Manuel Graf, QU'EST QUE C'EST LA MATURITÉ?, 2008, video installation, projector, ceramic, Plexiglas, plastic, lamp, lightbulb, 11 min, unique
22 JANUARY – 16 FEBRUARY 2008
Johann König, Berlin is pleased to present the second solo gallery exhibition of the artist.
"The Seam and the Jump sit on the seesaw, riding up and down. Today, the Seam is wearing a beautiful oriental gown, loosely woven, with a meandering ornament. She designs wonderful jewellery as she thinks back. She is fond of the Jump, sitting across from her wanting to seesaw with her wildly. The Jump finds the Seam a bit dull, with her unending rapport. He would rather meet up with his young lads, the Thrust and the Pulse. They perfectly suit his tastes: always going ahead, always at the construction site. After all, the Jump only finds the Seam tedious because she can be there more often and still never be bored. Soon, they will all get together in Arcadia. Tego and Texo will also come.
Manuel Graf sets two handmade tea services and a video projection in a theatrical relationship. The small sculptures are mirrored as images in the film QU'EST QUE C'EST LA MATURITÉ 2008 (What is maturity) – a kind of animated Revue theater in three acts. During the first act, tea cups, sugar bowl, and teapot, designed as a classical architectural ensemble, spin to a Waltz tempo under a spotlight. The images convey a lulling and sedating effect, as if in the contemplation of a musical box. The second act leads towards the absurd with artificially accelerated and overwound music. An Ikebana construction site grows from nothingness like a design for a plug-in-city from architect group ARCHIGRAM, while ripe oranges weigh on the scaffolding. They are not harvested but left to rot and fall about. Straight away, fresh fruit is delivered and the process begins all over again. Converted into a carousel, an orange tree goes merry-go-round in the third act, as seesaws are replaced by bonbon-coloured fetishes dangling in the air: high heels on silk ribbons from today and past á la Bernard Rudofsky.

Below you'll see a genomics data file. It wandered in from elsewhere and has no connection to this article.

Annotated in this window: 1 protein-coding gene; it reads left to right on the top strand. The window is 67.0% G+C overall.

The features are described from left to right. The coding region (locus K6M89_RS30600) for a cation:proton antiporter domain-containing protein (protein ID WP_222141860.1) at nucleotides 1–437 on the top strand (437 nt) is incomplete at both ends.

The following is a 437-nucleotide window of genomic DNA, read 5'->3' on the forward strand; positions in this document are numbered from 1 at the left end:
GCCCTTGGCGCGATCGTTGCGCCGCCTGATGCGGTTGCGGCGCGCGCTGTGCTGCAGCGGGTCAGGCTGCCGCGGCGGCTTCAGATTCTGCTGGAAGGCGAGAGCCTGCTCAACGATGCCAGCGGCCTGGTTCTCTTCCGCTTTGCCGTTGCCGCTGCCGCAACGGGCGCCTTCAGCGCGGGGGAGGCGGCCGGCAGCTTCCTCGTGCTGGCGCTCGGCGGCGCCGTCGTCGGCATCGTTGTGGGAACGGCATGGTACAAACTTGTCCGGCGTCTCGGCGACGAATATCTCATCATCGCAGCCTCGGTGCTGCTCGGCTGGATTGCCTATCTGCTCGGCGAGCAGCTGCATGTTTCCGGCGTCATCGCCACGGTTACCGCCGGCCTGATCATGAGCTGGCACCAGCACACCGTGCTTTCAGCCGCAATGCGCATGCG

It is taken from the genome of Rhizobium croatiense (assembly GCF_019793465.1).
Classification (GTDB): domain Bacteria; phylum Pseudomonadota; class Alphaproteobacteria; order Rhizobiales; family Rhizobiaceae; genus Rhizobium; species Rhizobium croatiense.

On the small stage, he lets a kind of voodoo magic occur, as tea sets, profane objects symbolic of tradition, contemplation, and maturity, are charged with childish fantasy. Sounds and images possess the dead material as a creative breath does the modelled clay. In so doing, Graf plays with an ancient desire of humanity: to bestow inanimate, handmade things with life as if with a magic wand. At the same time canonising the mundane, the act of drinking tea leads to a space beyond ideologies; Arcadia, where both the childish and the mature coexist.
Graf's video works, frequently accompanied by objects, are deeply permeated by historical references and allusions. The complex iconography in his works is drawn from a great fascination for architecture, pop, and fashion, as well as a profound understanding of these fields. With light-footed, playful handwriting, Graf has developed an explicit artistic position within the theoretical discourse.